TAU leads discovery of star detection technique

International team of astronomers discover new model for detecting the universe's first stars.

Earth from orbit 370 (photo credit: Thinkstock/Imagebank)
Earth from orbit 370
(photo credit: Thinkstock/Imagebank)
An international team of astronomers led by scientists at Tel Aviv University have discovered a new model for detecting the first stars formed when the universe was in its infancy.
Using powerful 3-D computer models, they have shown that due to a difference in the speed of gas and dark matter in the early stages of the universe, the first stars clumped together into a “cosmic web” formation. Their discovery of these web-like structures now makes it feasible for radio astronomers to detect the light wavelength from hydrogen that was heated by the first stars when the universe was only 200 million years old, said the astronomers, who recently published their findings in the journal Nature.
Star formation is a part of our cosmic history, said team leader Prof. Rennan Barkana, a researcher at TAU’s School of Physics and Astronomy. Astronomers know that long before there were stars, the early universe was filled with a hot, uniform gas. But today, there is a complex universe of stars and galaxies. A great unknown frontier is the era of the formation of the first stars, which marked the transformation of the universe into its current state.
The most distant galaxy that can be reliably detected is from a cosmic age of around 800 million years ago, but it is difficult to go much further back and detect individual galaxies. Since the universe was filled with hydrogen atoms in those early times, the most promising method for observing the epoch of the first stars is using the prominent emission of hydrogen at a wavelength of 21 cm. (corresponding to radio waves). Measuring the cosmic 21- cm. emission is difficult, though, due to the foreground emission from our own Milky Way and other nearby galaxies. However, if the cosmic signal fluctuates, it is much easier to distinguish it from the bright local emission, Barkana explained.
The first stars and galaxies are expected to show large fluctuations, so that some regions will be shown to contain many stars (collected into mini-galaxies, each much smaller than current galaxies such as the Milky Way), and other regions to be nearly empty.
This, he continued, is more understandable if one imagines searching on Earth for mountain peaks above 5,000 meters. The 200 such peaks are not distributed uniformly, but are found in a few distinct clusters on top of large mountain ranges. Given a mountain range, every small hill on top of it becomes a high mountain peak, while in a valley it would be just a small hill. Similarly, said the TAU astronomer, to find the early galaxies, one must first locate a region with a large-scale density enhancement; a large number of galaxies would be found there, since the higher overall density enhances gravity throughout the region and makes it easier to form high concentrations of dark matter, into which gas falls and forms stars.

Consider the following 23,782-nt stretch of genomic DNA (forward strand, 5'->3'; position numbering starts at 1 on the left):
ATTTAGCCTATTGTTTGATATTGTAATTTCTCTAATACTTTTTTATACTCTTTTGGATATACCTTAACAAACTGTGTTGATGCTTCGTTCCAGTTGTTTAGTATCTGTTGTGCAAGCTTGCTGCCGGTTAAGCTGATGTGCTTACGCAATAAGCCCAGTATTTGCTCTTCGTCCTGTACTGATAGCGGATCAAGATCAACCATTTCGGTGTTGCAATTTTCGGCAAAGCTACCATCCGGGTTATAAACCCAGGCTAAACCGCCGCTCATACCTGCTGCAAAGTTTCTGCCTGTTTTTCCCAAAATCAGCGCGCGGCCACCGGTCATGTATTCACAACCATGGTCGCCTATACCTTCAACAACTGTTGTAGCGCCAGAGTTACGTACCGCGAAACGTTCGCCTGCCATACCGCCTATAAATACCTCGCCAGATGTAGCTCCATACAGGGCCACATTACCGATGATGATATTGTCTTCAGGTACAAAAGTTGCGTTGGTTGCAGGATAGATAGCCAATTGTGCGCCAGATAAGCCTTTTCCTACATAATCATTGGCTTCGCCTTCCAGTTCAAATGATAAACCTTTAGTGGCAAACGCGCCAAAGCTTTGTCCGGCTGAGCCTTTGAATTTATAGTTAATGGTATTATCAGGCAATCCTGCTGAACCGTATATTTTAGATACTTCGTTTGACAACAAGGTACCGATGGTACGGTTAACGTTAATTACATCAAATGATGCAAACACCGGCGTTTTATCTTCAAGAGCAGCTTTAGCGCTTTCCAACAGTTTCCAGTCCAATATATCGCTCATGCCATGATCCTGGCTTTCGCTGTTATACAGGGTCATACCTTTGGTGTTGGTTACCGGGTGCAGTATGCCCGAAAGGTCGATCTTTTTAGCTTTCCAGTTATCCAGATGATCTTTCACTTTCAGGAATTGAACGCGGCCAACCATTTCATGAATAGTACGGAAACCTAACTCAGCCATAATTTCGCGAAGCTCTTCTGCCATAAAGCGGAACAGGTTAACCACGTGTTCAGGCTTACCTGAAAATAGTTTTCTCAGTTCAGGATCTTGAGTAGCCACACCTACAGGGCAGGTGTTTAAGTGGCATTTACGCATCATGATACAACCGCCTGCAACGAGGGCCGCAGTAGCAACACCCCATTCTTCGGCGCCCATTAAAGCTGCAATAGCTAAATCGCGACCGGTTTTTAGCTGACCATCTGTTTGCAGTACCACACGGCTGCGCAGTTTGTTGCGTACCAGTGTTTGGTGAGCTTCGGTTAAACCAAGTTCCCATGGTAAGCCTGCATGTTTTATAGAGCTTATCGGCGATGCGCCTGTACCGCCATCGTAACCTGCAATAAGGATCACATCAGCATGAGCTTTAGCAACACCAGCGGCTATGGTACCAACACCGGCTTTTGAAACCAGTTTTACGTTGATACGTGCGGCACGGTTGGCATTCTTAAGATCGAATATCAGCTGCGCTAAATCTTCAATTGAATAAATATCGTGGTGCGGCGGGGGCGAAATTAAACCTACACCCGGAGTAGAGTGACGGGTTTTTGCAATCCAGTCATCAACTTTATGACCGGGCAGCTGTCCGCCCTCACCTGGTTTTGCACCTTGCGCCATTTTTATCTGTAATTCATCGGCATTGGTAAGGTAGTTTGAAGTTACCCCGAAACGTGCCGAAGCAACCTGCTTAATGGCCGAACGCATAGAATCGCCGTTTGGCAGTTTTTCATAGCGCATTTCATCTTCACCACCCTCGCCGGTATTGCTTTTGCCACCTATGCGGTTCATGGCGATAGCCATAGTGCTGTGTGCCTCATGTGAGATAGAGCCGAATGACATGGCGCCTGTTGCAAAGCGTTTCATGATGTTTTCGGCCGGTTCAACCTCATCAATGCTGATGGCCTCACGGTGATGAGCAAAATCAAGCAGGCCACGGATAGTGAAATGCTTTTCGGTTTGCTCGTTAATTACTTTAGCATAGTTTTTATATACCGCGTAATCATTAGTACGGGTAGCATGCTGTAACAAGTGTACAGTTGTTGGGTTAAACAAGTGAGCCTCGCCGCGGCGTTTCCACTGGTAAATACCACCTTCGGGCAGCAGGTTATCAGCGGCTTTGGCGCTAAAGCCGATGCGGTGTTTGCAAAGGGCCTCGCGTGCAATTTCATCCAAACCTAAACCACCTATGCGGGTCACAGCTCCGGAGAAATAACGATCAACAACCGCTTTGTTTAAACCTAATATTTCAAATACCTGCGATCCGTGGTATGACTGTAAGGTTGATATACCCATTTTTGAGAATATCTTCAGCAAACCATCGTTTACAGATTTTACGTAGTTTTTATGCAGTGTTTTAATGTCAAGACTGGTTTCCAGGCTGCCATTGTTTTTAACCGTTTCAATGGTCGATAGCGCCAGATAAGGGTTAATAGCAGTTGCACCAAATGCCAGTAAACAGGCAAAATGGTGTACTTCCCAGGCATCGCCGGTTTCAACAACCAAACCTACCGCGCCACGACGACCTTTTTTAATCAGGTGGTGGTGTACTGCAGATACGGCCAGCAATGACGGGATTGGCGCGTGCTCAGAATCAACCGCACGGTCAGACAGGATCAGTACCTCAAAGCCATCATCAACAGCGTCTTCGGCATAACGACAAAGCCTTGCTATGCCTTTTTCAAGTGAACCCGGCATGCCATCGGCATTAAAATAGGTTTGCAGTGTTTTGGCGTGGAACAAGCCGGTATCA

Scientists discovered recently that dark matter and ordinary matter (gas) moved at different velocities in the early universe. Over the last two years, researchers have studied the effect of this velocity difference with analytical models and numerical simulations. The TAU-led research team produced the first-ever simulated 3-D maps of the distribution of the first stars, and these show that the relative velocity effect significantly enhances large-scale fluctuations.
The spatial structure makes it much more feasible for radio astronomers to detect early stars from a cosmic age of around 180 million years (1.3% of the current age of the universe), Barkana said.
The expected signal comes with a characteristic signature that would mark the existence of small mini-galaxies at that time and the presence of the velocity effect.
“This exciting possibility should stimulate observational efforts focused on this early epoch,” said the TAU researcher.
Other members of the team were Eli Visbal of Harvard University, Anastasia Fialkov of TAU, and Dmitriy Tseliakhovich and Chris Hirata of the California Institute of Technology.